On Dayton's plan to put more tax burden on the top 2 percent of wage earners in Minnesota, Weber said those taxes "don't go anywhere in terms of solving the budgetary issues we're always talking about. They're going to have to expand the number of people who get taxed; I think people will be surprised when they see who all falls into the 'rich' category."
Schomacker, of Luverne, like his Republican counterparts, is focused on jobs and economic development and said a lot is up in the air for now, until "fiscal cliff" issues are resolved at the federal level. He said all states would be affected if negotiations break down without a solution before the new year.
Even so, "we still need to try and be competitive," in the job market," he said. "I live eight miles from South Dakota and eight miles from Iowa and see how businesses are choosing those areas over ours all the time. We're never going to be competitive tax-for-tax when one state doesn't even have an income tax, but there are ways to make us more business-friendly and keep taxes low enough to at least entice businesses and show them that we aren't as bad as the perception of us is out there."
Government spending is another area Schomacker is concerned about. He said the Legislature needs to balance the budget without having to look at extra revenue and look at reforms and ways to "modernize" government.
Schomacker said he will be on the Health and Human Services finance committee and plans to work to help provide Minnesotans with affordable and accessible health care, while allowing for innovation in the health care field and competition across the market.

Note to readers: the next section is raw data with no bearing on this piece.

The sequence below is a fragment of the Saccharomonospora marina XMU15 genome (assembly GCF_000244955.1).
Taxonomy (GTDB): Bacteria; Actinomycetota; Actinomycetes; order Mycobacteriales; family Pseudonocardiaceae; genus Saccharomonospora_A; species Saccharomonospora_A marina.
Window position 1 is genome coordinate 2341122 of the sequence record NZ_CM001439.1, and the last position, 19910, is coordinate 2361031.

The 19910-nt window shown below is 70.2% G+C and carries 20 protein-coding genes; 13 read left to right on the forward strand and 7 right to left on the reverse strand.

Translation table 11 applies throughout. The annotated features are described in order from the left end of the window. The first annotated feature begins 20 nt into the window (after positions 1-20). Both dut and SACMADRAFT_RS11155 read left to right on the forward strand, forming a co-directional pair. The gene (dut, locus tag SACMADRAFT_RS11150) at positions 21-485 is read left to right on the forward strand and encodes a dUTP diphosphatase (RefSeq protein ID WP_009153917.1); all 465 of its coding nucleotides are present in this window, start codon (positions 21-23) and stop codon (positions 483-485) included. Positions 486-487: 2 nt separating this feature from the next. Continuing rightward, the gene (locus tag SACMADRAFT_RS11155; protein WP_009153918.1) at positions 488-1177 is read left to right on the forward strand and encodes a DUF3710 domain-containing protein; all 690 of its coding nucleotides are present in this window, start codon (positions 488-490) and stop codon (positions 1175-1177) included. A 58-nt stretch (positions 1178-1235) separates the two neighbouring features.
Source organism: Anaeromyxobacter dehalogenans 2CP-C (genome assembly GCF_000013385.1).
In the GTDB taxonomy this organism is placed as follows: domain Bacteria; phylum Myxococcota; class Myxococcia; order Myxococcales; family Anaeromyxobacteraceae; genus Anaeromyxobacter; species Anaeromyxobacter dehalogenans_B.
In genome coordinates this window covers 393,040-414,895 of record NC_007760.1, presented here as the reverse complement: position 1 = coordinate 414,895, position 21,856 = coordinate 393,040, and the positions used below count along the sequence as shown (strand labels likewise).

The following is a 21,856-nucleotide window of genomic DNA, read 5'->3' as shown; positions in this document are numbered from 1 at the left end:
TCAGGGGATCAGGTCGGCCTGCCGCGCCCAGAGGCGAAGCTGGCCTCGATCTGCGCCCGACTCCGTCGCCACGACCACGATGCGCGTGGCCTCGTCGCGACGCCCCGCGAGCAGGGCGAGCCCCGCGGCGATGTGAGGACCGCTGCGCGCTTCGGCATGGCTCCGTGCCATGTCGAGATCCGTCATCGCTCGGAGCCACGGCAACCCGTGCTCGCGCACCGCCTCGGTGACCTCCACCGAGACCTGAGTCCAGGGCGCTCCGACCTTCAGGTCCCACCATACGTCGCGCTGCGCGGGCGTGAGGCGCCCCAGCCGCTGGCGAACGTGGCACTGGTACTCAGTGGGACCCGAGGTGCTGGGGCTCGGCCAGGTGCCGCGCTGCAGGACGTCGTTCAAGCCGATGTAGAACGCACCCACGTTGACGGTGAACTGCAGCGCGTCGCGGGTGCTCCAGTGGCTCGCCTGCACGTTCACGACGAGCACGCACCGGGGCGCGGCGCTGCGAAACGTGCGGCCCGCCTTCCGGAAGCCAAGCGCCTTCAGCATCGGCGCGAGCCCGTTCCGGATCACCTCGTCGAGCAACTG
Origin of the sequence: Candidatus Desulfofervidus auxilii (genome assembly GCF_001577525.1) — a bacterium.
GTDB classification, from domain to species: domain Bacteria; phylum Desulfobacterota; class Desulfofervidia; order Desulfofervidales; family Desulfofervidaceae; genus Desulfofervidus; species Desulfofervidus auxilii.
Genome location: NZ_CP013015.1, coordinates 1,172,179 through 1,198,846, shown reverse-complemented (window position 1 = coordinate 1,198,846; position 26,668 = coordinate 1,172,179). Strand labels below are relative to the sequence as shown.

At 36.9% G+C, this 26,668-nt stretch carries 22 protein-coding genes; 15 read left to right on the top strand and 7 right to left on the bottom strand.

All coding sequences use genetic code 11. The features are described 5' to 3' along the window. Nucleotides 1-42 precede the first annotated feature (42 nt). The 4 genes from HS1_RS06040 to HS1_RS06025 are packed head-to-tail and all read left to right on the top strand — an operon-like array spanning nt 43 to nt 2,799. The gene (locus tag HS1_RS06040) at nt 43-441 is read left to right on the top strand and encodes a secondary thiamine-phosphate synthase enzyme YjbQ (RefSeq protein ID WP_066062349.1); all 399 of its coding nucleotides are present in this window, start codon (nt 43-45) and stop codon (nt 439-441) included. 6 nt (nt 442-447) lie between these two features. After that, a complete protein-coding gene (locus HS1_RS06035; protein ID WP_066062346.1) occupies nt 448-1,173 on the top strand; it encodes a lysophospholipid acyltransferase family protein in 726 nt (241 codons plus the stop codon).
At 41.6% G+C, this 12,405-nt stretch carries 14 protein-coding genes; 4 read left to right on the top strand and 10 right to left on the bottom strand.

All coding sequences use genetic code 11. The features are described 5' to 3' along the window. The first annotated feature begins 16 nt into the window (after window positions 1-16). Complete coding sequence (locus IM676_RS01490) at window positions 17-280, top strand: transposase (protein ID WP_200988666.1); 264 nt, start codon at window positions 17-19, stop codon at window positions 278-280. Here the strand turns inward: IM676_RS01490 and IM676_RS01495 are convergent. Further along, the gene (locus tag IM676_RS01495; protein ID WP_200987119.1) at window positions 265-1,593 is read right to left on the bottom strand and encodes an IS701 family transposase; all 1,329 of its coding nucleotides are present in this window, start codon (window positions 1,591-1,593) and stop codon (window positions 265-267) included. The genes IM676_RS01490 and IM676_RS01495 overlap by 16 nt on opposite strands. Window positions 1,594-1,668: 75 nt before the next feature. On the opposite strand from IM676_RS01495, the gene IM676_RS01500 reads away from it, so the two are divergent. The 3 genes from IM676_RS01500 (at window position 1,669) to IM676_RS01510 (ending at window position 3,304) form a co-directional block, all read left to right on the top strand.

"With the implementation of the Affordable Care Act and the work that's being done there in implementing the health insurance exchange it's going to be critical we have a consensus on a lot of these things. Hopefully one side's agenda isn't just pushed through," he said.
Dahms' top priority for 2013 is job growth. He said taxing the wealthy isn't going to help the economy or grow jobs, either in rural Minnesota or the suburban areas.
"You hear a lot of talk about taxing the wealth and that will solve the issue, but that's just not gonna do it," he said. "We need to grow jobs, and the sooner we get serious about it, the sooner we can continue to turn this economy around. It's important for the short-term and the long-term."
The senator from Redwood Falls also wants to see an equalization of funding between rural in metro in areas such as education, health care and hospital pay.
"I can understand there will be differences in some areas, but it's the amount of difference - it's just too large. We have to make sure we're getting our fair share."
The Legislature, Dahms said, also needs to continue to look at taxation and, more specifically, corporate business taxes. He said the state will not be able to attract or keep businesses without taking a serious look at the tax issue.